It was 2017, and I was a seasoned SF resident living in one of the most sought after neighborhoods, working in a high-paying job in the tech industry. I had lived in the city for over 6 years and was way past the post-college city life honeymoon stage. I had gone through huge career transitions, fallen in and out of love, experienced different neighborhoods, and bounced around bars and restaurants. I was living in a beautiful apartment in the heart of the Marina, making a great salary and surrounded by all of my best friends. What more could I have asked for?? Exactly… yet I felt like something was missing.
I found myself struggling to get up in the morning, throwing myself together and dragging myself to my stable 9-6 job. I was feeling uninspired in my career, demotivated and lacking direction or growth. I noticed my biggest concerns on a weekly basis were when I could book my next mani/pedi, who my ex was now dating, or what I was going to wear out that night. No joke, first world problems.
I was noticing a pattern with my life in San Francisco, and this wasn’t the first time I had this feeling. It was a feeling of being stagnant, stuck, trapped, and outright bored. I was constantly searching for something to look forward to and filling the gaps with nights out, city events, or weekend getaways with friends. However, I came to learn these were all just temporary fixes.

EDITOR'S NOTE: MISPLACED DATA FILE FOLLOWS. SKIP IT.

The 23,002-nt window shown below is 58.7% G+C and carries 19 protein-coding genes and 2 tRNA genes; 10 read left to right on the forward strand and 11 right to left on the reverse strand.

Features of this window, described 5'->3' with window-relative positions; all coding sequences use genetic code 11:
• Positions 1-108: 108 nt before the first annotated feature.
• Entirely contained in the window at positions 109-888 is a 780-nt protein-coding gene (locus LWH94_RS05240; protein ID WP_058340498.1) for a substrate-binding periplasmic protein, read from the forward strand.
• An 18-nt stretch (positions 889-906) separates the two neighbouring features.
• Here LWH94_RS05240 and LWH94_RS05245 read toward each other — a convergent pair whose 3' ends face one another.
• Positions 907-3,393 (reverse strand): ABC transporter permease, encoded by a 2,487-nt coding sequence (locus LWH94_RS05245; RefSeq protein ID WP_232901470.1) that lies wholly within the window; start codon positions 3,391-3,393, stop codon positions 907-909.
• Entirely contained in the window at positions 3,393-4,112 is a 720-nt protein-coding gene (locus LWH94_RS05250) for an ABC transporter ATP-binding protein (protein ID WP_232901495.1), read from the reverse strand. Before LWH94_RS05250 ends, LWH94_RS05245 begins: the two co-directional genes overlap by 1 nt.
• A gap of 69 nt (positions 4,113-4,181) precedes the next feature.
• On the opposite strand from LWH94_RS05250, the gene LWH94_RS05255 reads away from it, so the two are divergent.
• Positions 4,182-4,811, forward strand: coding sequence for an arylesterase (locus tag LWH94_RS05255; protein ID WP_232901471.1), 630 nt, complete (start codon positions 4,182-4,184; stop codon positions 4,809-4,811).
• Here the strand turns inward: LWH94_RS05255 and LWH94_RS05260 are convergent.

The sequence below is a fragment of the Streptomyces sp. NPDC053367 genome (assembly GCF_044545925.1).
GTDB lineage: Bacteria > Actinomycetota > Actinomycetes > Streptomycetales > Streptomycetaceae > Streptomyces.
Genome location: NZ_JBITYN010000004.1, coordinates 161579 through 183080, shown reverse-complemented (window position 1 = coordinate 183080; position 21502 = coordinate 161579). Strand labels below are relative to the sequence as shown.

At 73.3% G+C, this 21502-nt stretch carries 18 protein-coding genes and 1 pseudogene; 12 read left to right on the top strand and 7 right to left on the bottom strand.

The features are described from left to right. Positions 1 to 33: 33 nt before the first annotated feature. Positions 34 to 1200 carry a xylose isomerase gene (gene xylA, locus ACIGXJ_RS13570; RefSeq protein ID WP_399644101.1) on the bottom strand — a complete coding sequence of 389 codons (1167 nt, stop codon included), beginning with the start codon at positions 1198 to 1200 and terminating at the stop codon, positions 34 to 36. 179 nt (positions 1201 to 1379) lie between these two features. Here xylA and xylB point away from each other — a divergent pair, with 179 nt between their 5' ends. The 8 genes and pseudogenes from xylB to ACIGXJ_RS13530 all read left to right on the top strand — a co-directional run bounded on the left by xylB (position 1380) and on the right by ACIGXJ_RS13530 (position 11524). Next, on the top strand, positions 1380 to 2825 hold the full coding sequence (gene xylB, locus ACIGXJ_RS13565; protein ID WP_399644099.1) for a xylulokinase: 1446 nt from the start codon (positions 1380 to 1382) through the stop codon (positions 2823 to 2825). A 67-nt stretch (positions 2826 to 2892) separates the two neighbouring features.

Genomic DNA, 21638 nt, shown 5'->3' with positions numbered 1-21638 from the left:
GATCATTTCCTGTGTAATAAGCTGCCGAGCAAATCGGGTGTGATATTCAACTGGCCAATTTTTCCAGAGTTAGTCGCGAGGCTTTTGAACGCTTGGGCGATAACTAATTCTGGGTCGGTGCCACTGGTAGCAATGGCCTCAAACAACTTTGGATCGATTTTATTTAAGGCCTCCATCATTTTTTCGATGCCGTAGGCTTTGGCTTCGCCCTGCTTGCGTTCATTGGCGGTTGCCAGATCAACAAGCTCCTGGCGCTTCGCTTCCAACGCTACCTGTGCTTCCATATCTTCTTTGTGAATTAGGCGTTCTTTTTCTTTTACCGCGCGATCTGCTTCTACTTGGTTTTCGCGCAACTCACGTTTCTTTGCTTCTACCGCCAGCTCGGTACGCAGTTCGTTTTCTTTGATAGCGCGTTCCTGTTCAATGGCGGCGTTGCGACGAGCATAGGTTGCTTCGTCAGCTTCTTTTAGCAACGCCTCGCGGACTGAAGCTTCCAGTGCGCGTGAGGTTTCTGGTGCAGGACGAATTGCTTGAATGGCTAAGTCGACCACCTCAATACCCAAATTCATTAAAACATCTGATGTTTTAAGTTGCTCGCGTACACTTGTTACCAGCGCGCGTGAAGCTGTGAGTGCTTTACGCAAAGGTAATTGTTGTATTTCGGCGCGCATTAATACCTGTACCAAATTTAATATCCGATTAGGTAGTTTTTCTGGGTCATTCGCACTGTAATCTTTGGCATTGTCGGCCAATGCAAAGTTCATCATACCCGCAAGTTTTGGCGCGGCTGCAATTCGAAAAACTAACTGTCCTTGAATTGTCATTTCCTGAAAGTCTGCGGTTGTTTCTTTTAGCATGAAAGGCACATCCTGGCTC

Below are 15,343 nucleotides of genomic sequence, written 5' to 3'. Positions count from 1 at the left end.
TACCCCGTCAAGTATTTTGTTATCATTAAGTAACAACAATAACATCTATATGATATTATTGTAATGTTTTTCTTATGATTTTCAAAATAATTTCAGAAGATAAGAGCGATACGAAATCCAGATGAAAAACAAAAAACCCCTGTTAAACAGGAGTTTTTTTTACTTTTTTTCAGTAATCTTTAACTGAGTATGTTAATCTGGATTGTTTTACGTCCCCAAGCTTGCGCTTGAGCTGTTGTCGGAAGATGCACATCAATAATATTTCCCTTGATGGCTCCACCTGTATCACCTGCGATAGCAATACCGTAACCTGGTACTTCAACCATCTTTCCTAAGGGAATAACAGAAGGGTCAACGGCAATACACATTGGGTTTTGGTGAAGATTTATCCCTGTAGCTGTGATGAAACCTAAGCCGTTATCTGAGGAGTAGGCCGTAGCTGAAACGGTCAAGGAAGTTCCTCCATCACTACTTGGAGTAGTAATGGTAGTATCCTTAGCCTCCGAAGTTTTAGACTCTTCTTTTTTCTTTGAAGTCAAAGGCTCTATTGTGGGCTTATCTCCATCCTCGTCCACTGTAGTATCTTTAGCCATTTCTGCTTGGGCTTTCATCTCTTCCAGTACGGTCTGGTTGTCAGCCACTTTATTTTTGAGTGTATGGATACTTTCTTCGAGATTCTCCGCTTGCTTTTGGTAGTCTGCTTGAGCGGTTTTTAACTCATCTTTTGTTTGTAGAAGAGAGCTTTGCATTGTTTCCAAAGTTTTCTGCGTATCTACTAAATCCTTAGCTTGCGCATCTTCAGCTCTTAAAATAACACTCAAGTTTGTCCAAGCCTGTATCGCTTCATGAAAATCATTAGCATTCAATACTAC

The feeling started two years back when I was working in a previous role. My company was acquired and I was lucky enough to receive a generous severance package. I was antsy and itching for a change and used the severance as an opportunity to find adventure, booking a one-way ticket to Spain for my first solo trip. It was the most amazing month of new cities, new friends, new experiences, and Spanish immersion. I traveled throughout the country, learning the history of each city and connecting with like-minded travelers. I came back reinvigorated and excited to re-assimilate into SF life with stories to share. I thought I was there to stay.
Fast-forward a year and a half later, there I was again with the all too familiar stuck and stagnant feeling, wasting my weekends recovering from a night out or scrolling my social feeds and comparing myself to what this or that friend was doing. I was consuming myself with the smallest problems and once again craving a change. Luckily, all it took was one conversation at a friend’s birthday to plant the seed for my best plan to date. While chatting with a friend about my situation (unhappy in my job, over SF life, wanting to travel, move cities, etc etc) he put it so simply – “If you’re moving cities, why not just leave your job, pack up your things, travel, and come back and figure it out?” It sounded so obvious, yet so terrifying and exciting. It sounded perfect.
As you can imagine, leaving a stable salaried job, home base, and a comfortable lifestyle was not the easiest decision. My inner critic was at an all-time high. Is this a poor career choice? How will I explain this when I return and look for a new opportunity? Am I letting my team down? What will my family think? As someone who is career-driven and a bit of a perfectionist, these thoughts were cycling through my head. I had to reflect on the root cause of the stagnant feeling. I was in a role with no growth opportunity in my desired career direction and living in a city I knew like the back of my hand. I soon learned that when you follow your passions/dreams, the universe and all others support you.